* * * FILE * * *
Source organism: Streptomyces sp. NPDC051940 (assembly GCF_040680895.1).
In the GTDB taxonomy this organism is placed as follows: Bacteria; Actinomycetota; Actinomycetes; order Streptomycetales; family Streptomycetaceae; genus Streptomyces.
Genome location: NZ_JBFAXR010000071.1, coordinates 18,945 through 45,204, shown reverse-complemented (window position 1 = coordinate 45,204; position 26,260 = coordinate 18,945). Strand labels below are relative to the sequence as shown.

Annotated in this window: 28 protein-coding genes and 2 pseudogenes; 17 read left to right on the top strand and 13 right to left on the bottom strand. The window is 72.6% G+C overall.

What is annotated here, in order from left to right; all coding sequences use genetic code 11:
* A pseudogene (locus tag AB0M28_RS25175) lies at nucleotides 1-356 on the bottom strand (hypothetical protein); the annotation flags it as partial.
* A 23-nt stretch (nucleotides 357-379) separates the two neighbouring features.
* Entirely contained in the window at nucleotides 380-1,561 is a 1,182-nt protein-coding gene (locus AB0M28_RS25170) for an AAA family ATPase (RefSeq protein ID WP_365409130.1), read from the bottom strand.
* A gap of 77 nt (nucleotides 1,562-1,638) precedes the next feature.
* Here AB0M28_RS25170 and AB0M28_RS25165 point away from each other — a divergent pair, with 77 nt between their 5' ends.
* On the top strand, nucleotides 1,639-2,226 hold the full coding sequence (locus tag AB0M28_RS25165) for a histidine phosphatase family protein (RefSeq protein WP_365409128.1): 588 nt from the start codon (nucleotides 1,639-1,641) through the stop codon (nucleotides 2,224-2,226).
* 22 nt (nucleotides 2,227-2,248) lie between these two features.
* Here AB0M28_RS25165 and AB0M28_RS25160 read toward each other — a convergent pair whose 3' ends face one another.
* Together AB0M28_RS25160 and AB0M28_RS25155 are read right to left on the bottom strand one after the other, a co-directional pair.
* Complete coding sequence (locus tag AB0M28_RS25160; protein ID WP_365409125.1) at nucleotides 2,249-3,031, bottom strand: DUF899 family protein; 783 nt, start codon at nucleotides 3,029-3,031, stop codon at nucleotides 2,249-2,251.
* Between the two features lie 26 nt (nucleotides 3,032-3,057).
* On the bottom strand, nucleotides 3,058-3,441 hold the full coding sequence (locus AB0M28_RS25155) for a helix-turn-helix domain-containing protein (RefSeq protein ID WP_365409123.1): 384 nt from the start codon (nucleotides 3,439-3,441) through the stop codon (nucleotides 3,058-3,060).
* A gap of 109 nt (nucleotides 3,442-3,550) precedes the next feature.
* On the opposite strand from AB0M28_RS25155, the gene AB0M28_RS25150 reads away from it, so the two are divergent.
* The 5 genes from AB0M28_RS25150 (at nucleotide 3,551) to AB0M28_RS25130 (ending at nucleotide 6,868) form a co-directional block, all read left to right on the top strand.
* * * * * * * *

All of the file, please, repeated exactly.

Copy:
Source organism: Streptomyces sp. NPDC051940 (assembly GCF_040680895.1).
In the GTDB taxonomy this organism is placed as follows: Bacteria; Actinomycetota; Actinomycetes; order Streptomycetales; family Streptomycetaceae; genus Streptomyces.
Genome location: NZ_JBFAXR010000071.1, coordinates 18,945 through 45,204, shown reverse-complemented (window position 1 = coordinate 45,204; position 26,260 = coordinate 18,945). Strand labels below are relative to the sequence as shown.

Annotated in this window: 28 protein-coding genes and 2 pseudogenes; 17 read left to right on the top strand and 13 right to left on the bottom strand. The window is 72.6% G+C overall.

What is annotated here, in order from left to right; all coding sequences use genetic code 11:
* A pseudogene (locus tag AB0M28_RS25175) lies at nucleotides 1-356 on the bottom strand (hypothetical protein); the annotation flags it as partial.
* A 23-nt stretch (nucleotides 357-379) separates the two neighbouring features.
* Entirely contained in the window at nucleotides 380-1,561 is a 1,182-nt protein-coding gene (locus AB0M28_RS25170) for an AAA family ATPase (RefSeq protein ID WP_365409130.1), read from the bottom strand.
* A gap of 77 nt (nucleotides 1,562-1,638) precedes the next feature.
* Here AB0M28_RS25170 and AB0M28_RS25165 point away from each other — a divergent pair, with 77 nt between their 5' ends.
* On the top strand, nucleotides 1,639-2,226 hold the full coding sequence (locus tag AB0M28_RS25165) for a histidine phosphatase family protein (RefSeq protein WP_365409128.1): 588 nt from the start codon (nucleotides 1,639-1,641) through the stop codon (nucleotides 2,224-2,226).
* 22 nt (nucleotides 2,227-2,248) lie between these two features.
* Here AB0M28_RS25165 and AB0M28_RS25160 read toward each other — a convergent pair whose 3' ends face one another.
* Together AB0M28_RS25160 and AB0M28_RS25155 are read right to left on the bottom strand one after the other, a co-directional pair.
* Complete coding sequence (locus tag AB0M28_RS25160; protein ID WP_365409125.1) at nucleotides 2,249-3,031, bottom strand: DUF899 family protein; 783 nt, start codon at nucleotides 3,029-3,031, stop codon at nucleotides 2,249-2,251.
* Between the two features lie 26 nt (nucleotides 3,032-3,057).
* On the bottom strand, nucleotides 3,058-3,441 hold the full coding sequence (locus AB0M28_RS25155) for a helix-turn-helix domain-containing protein (RefSeq protein ID WP_365409123.1): 384 nt from the start codon (nucleotides 3,439-3,441) through the stop codon (nucleotides 3,058-3,060).
* A gap of 109 nt (nucleotides 3,442-3,550) precedes the next feature.
* On the opposite strand from AB0M28_RS25155, the gene AB0M28_RS25150 reads away from it, so the two are divergent.
* The 5 genes from AB0M28_RS25150 (at nucleotide 3,551) to AB0M28_RS25130 (ending at nucleotide 6,868) form a co-directional block, all read left to right on the top strand.